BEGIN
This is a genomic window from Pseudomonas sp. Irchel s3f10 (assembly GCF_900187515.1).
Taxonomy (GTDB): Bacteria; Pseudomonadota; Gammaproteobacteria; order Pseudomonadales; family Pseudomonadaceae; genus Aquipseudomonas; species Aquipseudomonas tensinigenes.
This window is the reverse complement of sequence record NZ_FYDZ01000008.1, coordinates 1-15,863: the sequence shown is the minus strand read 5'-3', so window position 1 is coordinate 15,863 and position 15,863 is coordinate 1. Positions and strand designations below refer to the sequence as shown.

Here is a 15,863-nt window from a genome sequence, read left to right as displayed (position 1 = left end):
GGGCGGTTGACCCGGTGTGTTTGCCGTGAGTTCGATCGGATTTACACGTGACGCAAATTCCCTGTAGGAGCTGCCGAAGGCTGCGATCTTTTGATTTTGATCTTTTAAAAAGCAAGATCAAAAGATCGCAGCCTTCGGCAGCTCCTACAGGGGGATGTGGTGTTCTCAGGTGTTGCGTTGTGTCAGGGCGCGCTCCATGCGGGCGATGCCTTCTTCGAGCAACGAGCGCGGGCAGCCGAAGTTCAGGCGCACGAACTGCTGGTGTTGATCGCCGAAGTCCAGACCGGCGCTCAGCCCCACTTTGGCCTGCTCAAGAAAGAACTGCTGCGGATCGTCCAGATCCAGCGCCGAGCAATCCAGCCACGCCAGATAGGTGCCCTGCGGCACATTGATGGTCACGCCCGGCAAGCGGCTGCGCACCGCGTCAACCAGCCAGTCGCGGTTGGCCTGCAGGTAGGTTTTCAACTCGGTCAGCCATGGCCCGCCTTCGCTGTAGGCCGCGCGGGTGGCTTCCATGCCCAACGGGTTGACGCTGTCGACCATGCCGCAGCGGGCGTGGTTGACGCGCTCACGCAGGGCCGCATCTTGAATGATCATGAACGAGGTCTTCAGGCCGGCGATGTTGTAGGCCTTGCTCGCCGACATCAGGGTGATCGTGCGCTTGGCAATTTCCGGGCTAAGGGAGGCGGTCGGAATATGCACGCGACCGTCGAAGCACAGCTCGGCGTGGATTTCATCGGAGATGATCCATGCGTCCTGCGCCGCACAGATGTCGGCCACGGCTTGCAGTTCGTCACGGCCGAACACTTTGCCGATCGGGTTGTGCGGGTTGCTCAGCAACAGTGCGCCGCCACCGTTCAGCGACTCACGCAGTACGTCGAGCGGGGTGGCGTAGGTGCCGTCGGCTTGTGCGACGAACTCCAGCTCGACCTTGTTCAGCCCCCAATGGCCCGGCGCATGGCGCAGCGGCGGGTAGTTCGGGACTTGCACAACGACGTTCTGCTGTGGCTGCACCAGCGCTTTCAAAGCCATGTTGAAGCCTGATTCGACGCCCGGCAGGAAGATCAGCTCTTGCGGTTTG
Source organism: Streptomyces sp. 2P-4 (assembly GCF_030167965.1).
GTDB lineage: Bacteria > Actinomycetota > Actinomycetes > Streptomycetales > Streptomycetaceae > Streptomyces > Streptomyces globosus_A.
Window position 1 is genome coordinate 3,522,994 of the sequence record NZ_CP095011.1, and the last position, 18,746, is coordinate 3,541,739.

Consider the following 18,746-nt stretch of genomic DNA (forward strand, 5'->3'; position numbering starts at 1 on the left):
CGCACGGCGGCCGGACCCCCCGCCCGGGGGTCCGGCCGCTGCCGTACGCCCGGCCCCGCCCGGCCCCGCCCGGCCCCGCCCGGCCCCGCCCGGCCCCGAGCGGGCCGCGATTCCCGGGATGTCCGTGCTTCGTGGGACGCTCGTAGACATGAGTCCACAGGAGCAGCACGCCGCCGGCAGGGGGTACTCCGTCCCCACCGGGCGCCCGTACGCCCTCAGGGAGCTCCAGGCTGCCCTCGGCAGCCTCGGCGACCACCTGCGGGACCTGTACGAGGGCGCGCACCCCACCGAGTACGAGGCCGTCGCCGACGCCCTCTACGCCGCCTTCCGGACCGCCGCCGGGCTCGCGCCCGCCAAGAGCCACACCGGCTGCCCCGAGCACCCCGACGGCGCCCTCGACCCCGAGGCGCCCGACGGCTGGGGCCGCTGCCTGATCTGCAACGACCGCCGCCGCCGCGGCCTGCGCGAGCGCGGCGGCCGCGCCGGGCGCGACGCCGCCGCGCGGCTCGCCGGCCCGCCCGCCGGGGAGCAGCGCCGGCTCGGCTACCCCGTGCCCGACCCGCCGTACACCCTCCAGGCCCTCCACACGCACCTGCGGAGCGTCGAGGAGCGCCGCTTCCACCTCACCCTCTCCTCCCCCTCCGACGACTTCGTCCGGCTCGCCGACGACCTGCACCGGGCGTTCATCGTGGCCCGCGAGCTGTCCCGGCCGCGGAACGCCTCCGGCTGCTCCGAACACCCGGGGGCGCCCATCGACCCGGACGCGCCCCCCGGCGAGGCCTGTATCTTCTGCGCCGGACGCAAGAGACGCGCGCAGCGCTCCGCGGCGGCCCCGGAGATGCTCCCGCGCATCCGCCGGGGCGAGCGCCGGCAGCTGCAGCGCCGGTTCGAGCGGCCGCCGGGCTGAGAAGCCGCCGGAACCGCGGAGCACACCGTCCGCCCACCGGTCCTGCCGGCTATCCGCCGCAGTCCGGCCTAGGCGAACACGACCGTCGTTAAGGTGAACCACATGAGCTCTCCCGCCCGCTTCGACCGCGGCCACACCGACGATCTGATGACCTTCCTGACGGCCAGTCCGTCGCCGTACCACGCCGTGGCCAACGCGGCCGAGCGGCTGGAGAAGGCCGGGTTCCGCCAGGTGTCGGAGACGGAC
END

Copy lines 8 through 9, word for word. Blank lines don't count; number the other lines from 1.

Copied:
Window position 1 is genome coordinate 3,522,994 of the sequence record NZ_CP095011.1, and the last position, 18,746, is coordinate 3,541,739.

Consider the following 18,746-nt stretch of genomic DNA (forward strand, 5'->3'; position numbering starts at 1 on the left):